Supreme Court of the Democratic Socialist Republic of Sri Lanka: A Full Judge Bench of Sisira. J. de Abrew, Murdu Fernando and Gamini Amarasekara, JJ., allowed a petition which was filed by the petitioner alleging that her Fundamental Rights guaranteed by Articles 12(1), 12(2), and 14(1)(g) of the Constitution had been violated by the Respondents.
The Petitioner who passed had the GCE (Ordinary Level) with five distinctions in the year 2000 and the GCE (Advanced Level) with two credit passes and one simple pass in the year 2003, was appointed as Management Assistant in the Department of Irrigation on contract basis with effect from 21-5-2008, thereafter her services were extended till 31-12-2014. Thereafter, the Petitioner was appointed to the post of clerk with effect from 24-10-2014 and stated that she had fulfilled the requirements stated in the said Circular. After the Petitioner assumed duties as a clerk, she was paid salaries from January 2015 to August 2015 on the salary scale stated in the said letter of appointment. However, the Petitioner’s appointment to the post of clerk was cancelled with effect from 17-11-2014 which was the date of the letter of appointment.
The Senior State Counsel (SSC), Mr. Rajiv Goonatilake contended that the Petitioner was not entitled to be appointed to the post of clerk since the said Circular had authorized to appoint Management Assistants to the permanent cadre only if they (Management Assistants) were drawing the salary scale of MN1 and in the current case Petitioner was not on the salary scale of MN1 but on the salary scale of MN2. According to the contention of the SSC, if the Petitioner was drawing a salary of Rs.13,120/-, she was entitled to be appointed to the permanent cadre. It was alleged that it is an accepted principle in law that no man is permitted to take advantage of his own mistake. This view was supported by the observation made by His Lordship Justice Sansoni in the case of Kanapathipillai v. Meerasaibo, 58 NLR page41 at page 43 wherein His Lordship had observed thus “no man is allowed to take advantage of his wrong.” The Court observed that in the present case, the Petitioner’s appointment to the post of clerk (permanent cadre) was cancelled on the basis of an alleged mistake committed by the Director-General of Irrigation who had acted on behalf of the Government.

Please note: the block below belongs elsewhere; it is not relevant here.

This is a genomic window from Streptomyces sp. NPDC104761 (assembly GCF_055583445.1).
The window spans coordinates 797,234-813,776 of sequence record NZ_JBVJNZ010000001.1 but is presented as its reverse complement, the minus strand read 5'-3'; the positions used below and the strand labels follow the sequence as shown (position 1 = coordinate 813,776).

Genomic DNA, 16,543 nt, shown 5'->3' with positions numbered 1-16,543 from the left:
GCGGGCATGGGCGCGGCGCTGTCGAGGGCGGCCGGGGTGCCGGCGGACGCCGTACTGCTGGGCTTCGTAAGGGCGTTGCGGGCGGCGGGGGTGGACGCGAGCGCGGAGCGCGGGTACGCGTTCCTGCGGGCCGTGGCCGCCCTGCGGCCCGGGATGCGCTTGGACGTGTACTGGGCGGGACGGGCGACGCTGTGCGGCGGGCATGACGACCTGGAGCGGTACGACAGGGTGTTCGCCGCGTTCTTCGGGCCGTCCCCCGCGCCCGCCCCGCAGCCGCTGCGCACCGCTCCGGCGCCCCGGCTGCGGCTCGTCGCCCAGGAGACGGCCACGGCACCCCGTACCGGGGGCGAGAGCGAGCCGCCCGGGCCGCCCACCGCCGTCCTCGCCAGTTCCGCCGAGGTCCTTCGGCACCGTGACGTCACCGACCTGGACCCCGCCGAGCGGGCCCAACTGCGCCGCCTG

The letter of appointment stated that this post was permanent and pensionable. Her salary was Rs.13,120/-. The Government paid her salary (Rs.13,120/-) on the basis that she had been appointed to the post of clerk for eight months and remitted Rs.870/- monthly to the W&OP. This was established by her salary slips marked as P10(i) to P10(viii). The Petitioner gave up her post of Management Assistant on contract basis when she was appointed to the new post. Presently, the Petitioner had lost her earlier post of Management Assistant and her new post of clerk.
The Court relied on certain judicial decisions considering the question of whether the Petitioner had a legitimate expectation of continuing in the permanent cadre of the Government Service. In the case of Dayaratne v. Minister of Health, (1999) 1 SLR 393 this court held that,
“On the facts of the case, the petitioners had a legitimate expectation that they would, upon satisfying prescribed conditions, be provided with a course of training for the examination leading to the award of the certificate of competency as Assistant Medical Practitioners. The decision effecting a change of policy which destroyed the expectation of the petitioners did not depend upon considerations of public interest. In deciding upon the conflicting interests of Graduate Medical Officers and Assistant Medical Practitioners, the 1st, 2nd and 3rd respondents (the Minister, his Secretary and the Deputy Director General Administration, respectively) considered the views of the GMOA and yielded to their pressure. Neither the views of the Assistant Medical Practitioners nor those of the petitioners were sought. Hence, rights of the petitioners guaranteed by Article 12 (1) of the Constitution were violated.”
Other cases relied on by the Court were Sirimal v. Board of Directors of the Co-operative Wholesale Establishment, (2003) 2 SLR 23; Surangani Marapana v. Bank of Ceylon, (1997) 3 SLR 156 and Pinnawala v. Sri Lanka Insurance Corporation, (1997) 3 SLR 85.
The Court finally considering all the matters above held that Petitioner had a legitimate expectation to continue in the permanent cadre of Government Service until the date of her retirement.
The Court while allowing the petition held that Petitioner’s fundamental rights guaranteed by Article 12(1) and 14(1)(g) of the Constitution had been violated by the Director General of Irrigation who acted on behalf of the Government and further held that Petitioner was entitled to be in the permanent cadre of Government Service on conditions stipulated in her letter of appointment directing the respondent to pay her back wages and other remunerations from the date that she was stopped from reporting for duty along with compensation decided by the Court.[D.B.D Rajapakshe “Prashakthi” Ratmalwala v. Y. Abdul Majeed, SC. FR Application No. 418 of 2015, decided on 12-02-2021]
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